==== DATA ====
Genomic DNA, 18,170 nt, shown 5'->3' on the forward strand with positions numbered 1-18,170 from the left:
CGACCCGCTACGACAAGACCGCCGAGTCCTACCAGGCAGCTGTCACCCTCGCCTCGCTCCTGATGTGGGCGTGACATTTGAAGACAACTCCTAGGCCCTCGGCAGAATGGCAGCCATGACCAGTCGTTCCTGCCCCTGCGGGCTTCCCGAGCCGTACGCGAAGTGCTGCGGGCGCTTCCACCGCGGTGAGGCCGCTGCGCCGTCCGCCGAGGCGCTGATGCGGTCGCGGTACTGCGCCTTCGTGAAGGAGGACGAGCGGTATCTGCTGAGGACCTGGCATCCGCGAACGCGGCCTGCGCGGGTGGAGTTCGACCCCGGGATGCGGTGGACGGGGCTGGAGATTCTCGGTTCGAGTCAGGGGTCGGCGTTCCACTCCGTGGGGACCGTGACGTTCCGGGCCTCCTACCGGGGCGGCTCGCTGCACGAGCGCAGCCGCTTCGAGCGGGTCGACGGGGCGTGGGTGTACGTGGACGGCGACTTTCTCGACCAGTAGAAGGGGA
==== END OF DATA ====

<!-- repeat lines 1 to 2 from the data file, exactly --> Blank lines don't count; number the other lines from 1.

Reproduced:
Genomic DNA, 18,170 nt, shown 5'->3' on the forward strand with positions numbered 1-18,170 from the left:
CGACCCGCTACGACAAGACCGCCGAGTCCTACCAGGCAGCTGTCACCCTCGCCTCGCTCCTGATGTGGGCGTGACATTTGAAGACAACTCCTAGGCCCTCGGCAGAATGGCAGCCATGACCAGTCGTTCCTGCCCCTGCGGGCTTCCCGAGCCGTACGCGAAGTGCTGCGGGCGCTTCCACCGCGGTGAGGCCGCTGCGCCGTCCGCCGAGGCGCTGATGCGGTCGCGGTACTGCGCCTTCGTGAAGGAGGACGAGCGGTATCTGCTGAGGACCTGGCATCCGCGAACGCGGCCTGCGCGGGTGGAGTTCGACCCCGGGATGCGGTGGACGGGGCTGGAGATTCTCGGTTCGAGTCAGGGGTCGGCGTTCCACTCCGTGGGGACCGTGACGTTCCGGGCCTCCTACCGGGGCGGCTCGCTGCACGAGCGCAGCCGCTTCGAGCGGGTCGACGGGGCGTGGGTGTACGTGGACGGCGACTTTCTCGACCAGTAGAAGGGGA